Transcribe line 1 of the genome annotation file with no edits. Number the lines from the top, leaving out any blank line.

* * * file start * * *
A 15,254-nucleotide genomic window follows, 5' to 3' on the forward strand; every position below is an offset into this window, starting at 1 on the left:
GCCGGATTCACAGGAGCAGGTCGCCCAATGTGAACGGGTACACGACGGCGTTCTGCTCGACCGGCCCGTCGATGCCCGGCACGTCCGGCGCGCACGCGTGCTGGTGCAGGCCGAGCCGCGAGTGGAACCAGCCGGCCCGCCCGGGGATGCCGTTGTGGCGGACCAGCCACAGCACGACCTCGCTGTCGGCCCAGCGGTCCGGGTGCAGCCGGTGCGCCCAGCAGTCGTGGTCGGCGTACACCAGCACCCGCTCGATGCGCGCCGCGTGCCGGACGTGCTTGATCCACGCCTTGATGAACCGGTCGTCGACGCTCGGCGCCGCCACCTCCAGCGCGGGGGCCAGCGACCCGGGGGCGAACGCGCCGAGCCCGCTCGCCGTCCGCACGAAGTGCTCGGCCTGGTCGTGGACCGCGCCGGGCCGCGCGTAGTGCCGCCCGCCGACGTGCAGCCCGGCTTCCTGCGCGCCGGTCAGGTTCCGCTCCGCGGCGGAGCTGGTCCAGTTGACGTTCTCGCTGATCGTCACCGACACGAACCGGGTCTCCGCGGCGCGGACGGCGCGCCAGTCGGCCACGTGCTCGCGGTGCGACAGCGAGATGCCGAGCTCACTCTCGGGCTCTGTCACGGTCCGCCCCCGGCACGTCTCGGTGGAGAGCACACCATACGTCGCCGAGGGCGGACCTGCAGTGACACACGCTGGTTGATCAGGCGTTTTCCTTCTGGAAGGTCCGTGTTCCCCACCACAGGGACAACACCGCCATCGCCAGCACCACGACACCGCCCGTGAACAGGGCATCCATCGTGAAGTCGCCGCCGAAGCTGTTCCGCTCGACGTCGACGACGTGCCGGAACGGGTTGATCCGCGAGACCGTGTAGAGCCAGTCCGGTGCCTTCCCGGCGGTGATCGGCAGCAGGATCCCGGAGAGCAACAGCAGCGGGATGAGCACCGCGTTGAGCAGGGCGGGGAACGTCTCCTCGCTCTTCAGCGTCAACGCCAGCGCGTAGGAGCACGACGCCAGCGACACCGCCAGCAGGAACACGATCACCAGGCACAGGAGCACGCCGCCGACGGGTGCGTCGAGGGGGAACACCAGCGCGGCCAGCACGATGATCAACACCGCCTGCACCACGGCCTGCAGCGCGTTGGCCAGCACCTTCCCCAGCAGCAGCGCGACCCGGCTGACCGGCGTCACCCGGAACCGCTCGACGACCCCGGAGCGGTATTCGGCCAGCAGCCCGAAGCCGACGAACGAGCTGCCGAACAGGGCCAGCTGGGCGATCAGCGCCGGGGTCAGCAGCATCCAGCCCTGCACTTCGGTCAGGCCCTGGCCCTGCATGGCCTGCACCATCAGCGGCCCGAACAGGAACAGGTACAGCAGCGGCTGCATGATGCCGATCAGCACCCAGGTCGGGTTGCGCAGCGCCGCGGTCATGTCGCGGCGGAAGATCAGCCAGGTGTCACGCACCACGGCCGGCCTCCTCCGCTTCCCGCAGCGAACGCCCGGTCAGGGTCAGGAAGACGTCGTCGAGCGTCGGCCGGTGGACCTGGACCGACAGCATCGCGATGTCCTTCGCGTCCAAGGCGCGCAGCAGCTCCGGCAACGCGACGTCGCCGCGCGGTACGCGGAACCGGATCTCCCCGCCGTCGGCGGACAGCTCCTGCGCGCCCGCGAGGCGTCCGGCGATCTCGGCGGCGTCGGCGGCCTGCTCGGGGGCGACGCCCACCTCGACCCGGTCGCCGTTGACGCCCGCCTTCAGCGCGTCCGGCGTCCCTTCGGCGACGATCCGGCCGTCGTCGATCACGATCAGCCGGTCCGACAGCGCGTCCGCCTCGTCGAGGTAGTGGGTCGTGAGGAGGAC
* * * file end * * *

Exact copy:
A 15,254-nucleotide genomic window follows, 5' to 3' on the forward strand; every position below is an offset into this window, starting at 1 on the left: